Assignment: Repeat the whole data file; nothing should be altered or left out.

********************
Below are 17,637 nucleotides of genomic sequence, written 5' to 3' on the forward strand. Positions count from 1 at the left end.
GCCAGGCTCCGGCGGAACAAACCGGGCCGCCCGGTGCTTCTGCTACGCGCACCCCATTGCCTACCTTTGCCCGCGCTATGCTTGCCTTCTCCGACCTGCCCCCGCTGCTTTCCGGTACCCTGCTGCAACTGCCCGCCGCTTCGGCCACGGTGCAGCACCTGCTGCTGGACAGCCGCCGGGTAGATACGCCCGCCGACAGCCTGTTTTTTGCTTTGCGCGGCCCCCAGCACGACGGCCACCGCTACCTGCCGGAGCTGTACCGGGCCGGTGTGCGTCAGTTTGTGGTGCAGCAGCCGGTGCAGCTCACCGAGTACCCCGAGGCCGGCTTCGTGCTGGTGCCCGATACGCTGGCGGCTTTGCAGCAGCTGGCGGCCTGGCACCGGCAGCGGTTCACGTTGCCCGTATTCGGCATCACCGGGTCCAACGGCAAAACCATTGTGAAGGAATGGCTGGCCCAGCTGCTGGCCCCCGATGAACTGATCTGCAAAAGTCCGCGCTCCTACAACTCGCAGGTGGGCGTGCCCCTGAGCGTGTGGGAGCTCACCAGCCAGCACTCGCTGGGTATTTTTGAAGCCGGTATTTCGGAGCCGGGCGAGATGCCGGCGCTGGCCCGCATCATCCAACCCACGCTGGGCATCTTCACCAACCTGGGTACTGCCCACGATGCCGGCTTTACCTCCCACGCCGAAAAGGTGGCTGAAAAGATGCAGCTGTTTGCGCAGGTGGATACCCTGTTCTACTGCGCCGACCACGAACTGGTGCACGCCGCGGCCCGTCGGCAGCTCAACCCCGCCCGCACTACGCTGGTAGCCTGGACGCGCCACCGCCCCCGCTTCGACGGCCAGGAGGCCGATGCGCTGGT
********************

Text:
Below are 17,637 nucleotides of genomic sequence, written 5' to 3' on the forward strand. Positions count from 1 at the left end.
GCCAGGCTCCGGCGGAACAAACCGGGCCGCCCGGTGCTTCTGCTACGCGCACCCCATTGCCTACCTTTGCCCGCGCTATGCTTGCCTTCTCCGACCTGCCCCCGCTGCTTTCCGGTACCCTGCTGCAACTGCCCGCCGCTTCGGCCACGGTGCAGCACCTGCTGCTGGACAGCCGCCGGGTAGATACGCCCGCCGACAGCCTGTTTTTTGCTTTGCGCGGCCCCCAGCACGACGGCCACCGCTACCTGCCGGAGCTGTACCGGGCCGGTGTGCGTCAGTTTGTGGTGCAGCAGCCGGTGCAGCTCACCGAGTACCCCGAGGCCGGCTTCGTGCTGGTGCCCGATACGCTGGCGGCTTTGCAGCAGCTGGCGGCCTGGCACCGGCAGCGGTTCACGTTGCCCGTATTCGGCATCACCGGGTCCAACGGCAAAACCATTGTGAAGGAATGGCTGGCCCAGCTGCTGGCCCCCGATGAACTGATCTGCAAAAGTCCGCGCTCCTACAACTCGCAGGTGGGCGTGCCCCTGAGCGTGTGGGAGCTCACCAGCCAGCACTCGCTGGGTATTTTTGAAGCCGGTATTTCGGAGCCGGGCGAGATGCCGGCGCTGGCCCGCATCATCCAACCCACGCTGGGCATCTTCACCAACCTGGGTACTGCCCACGATGCCGGCTTTACCTCCCACGCCGAAAAGGTGGCTGAAAAGATGCAGCTGTTTGCGCAGGTGGATACCCTGTTCTACTGCGCCGACCACGAACTGGTGCACGCCGCGGCCCGTCGGCAGCTCAACCCCGCCCGCACTACGCTGGTAGCCTGGACGCGCCACCGCCCCCGCTTCGACGGCCAGGAGGCCGATGCGCTGGT